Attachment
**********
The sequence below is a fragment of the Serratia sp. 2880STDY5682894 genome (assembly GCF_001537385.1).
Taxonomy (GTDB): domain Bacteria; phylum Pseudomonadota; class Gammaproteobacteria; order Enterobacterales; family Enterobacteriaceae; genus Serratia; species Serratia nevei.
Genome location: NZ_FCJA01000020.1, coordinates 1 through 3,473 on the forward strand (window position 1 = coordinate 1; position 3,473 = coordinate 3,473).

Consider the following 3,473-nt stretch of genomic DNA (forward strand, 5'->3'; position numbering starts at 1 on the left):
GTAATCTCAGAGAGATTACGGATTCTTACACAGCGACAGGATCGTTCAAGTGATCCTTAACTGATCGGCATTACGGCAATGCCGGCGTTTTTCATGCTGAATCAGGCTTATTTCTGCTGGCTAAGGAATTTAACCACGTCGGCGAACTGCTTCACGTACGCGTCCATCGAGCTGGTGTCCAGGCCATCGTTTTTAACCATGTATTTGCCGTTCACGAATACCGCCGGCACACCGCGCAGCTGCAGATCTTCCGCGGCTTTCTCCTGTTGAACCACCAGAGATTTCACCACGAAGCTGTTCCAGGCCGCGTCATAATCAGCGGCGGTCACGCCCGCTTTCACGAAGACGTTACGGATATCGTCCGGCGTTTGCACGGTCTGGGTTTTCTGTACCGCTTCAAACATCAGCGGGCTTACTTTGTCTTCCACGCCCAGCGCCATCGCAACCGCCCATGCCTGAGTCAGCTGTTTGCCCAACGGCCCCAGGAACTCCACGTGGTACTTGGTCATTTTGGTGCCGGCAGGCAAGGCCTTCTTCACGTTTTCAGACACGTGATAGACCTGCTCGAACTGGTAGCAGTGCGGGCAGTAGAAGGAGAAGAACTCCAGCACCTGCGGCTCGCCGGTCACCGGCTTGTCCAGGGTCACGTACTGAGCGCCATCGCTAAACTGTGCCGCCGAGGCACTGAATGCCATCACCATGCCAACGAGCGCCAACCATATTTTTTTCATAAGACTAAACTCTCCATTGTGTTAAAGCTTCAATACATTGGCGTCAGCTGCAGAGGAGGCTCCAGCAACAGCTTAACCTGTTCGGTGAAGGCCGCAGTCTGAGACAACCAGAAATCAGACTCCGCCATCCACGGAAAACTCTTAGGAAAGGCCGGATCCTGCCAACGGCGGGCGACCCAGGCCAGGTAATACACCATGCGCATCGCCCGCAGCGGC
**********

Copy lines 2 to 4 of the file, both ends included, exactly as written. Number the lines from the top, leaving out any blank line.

Taxonomy (GTDB): domain Bacteria; phylum Pseudomonadota; class Gammaproteobacteria; order Enterobacterales; family Enterobacteriaceae; genus Serratia; species Serratia nevei.
Genome location: NZ_FCJA01000020.1, coordinates 1 through 3,473 on the forward strand (window position 1 = coordinate 1; position 3,473 = coordinate 3,473).

Consider the following 3,473-nt stretch of genomic DNA (forward strand, 5'->3'; position numbering starts at 1 on the left):